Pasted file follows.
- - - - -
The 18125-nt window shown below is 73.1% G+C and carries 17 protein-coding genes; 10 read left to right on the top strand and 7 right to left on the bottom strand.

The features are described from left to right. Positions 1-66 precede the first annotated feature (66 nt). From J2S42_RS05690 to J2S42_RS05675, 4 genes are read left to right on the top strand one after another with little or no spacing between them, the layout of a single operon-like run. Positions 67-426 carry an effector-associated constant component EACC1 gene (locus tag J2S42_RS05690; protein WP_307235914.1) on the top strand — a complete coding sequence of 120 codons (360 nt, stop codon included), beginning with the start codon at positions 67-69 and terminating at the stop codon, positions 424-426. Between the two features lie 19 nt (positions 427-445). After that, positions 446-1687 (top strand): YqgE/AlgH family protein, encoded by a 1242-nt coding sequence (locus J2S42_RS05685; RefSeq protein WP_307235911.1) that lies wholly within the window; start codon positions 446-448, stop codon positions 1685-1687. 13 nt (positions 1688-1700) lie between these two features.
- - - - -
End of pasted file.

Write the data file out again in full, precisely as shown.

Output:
The 18125-nt window shown below is 73.1% G+C and carries 17 protein-coding genes; 10 read left to right on the top strand and 7 right to left on the bottom strand.

The features are described from left to right. Positions 1-66 precede the first annotated feature (66 nt). From J2S42_RS05690 to J2S42_RS05675, 4 genes are read left to right on the top strand one after another with little or no spacing between them, the layout of a single operon-like run. Positions 67-426 carry an effector-associated constant component EACC1 gene (locus tag J2S42_RS05690; protein WP_307235914.1) on the top strand — a complete coding sequence of 120 codons (360 nt, stop codon included), beginning with the start codon at positions 67-69 and terminating at the stop codon, positions 424-426. Between the two features lie 19 nt (positions 427-445). After that, positions 446-1687 (top strand): YqgE/AlgH family protein, encoded by a 1242-nt coding sequence (locus J2S42_RS05685; RefSeq protein WP_307235911.1) that lies wholly within the window; start codon positions 446-448, stop codon positions 1685-1687. 13 nt (positions 1688-1700) lie between these two features.